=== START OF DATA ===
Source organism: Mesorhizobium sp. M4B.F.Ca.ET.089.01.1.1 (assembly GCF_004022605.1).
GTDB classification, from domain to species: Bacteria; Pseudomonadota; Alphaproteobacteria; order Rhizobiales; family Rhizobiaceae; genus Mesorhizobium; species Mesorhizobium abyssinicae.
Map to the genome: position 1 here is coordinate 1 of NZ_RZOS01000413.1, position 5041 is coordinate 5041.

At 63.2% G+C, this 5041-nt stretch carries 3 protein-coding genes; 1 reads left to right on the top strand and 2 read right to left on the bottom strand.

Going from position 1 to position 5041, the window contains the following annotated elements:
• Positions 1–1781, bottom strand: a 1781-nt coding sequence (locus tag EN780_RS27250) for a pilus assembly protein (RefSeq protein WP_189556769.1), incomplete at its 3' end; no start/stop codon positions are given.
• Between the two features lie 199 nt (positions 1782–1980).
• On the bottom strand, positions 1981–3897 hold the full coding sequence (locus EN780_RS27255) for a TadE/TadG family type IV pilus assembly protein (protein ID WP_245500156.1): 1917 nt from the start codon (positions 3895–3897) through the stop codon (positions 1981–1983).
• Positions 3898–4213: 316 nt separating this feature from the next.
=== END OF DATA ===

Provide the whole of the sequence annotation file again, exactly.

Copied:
Source organism: Mesorhizobium sp. M4B.F.Ca.ET.089.01.1.1 (assembly GCF_004022605.1).
GTDB classification, from domain to species: Bacteria; Pseudomonadota; Alphaproteobacteria; order Rhizobiales; family Rhizobiaceae; genus Mesorhizobium; species Mesorhizobium abyssinicae.
Map to the genome: position 1 here is coordinate 1 of NZ_RZOS01000413.1, position 5041 is coordinate 5041.

At 63.2% G+C, this 5041-nt stretch carries 3 protein-coding genes; 1 reads left to right on the top strand and 2 read right to left on the bottom strand.

Going from position 1 to position 5041, the window contains the following annotated elements:
• Positions 1–1781, bottom strand: a 1781-nt coding sequence (locus tag EN780_RS27250) for a pilus assembly protein (RefSeq protein WP_189556769.1), incomplete at its 3' end; no start/stop codon positions are given.
• Between the two features lie 199 nt (positions 1782–1980).
• On the bottom strand, positions 1981–3897 hold the full coding sequence (locus EN780_RS27255) for a TadE/TadG family type IV pilus assembly protein (protein ID WP_245500156.1): 1917 nt from the start codon (positions 3895–3897) through the stop codon (positions 1981–1983).
• Positions 3898–4213: 316 nt separating this feature from the next.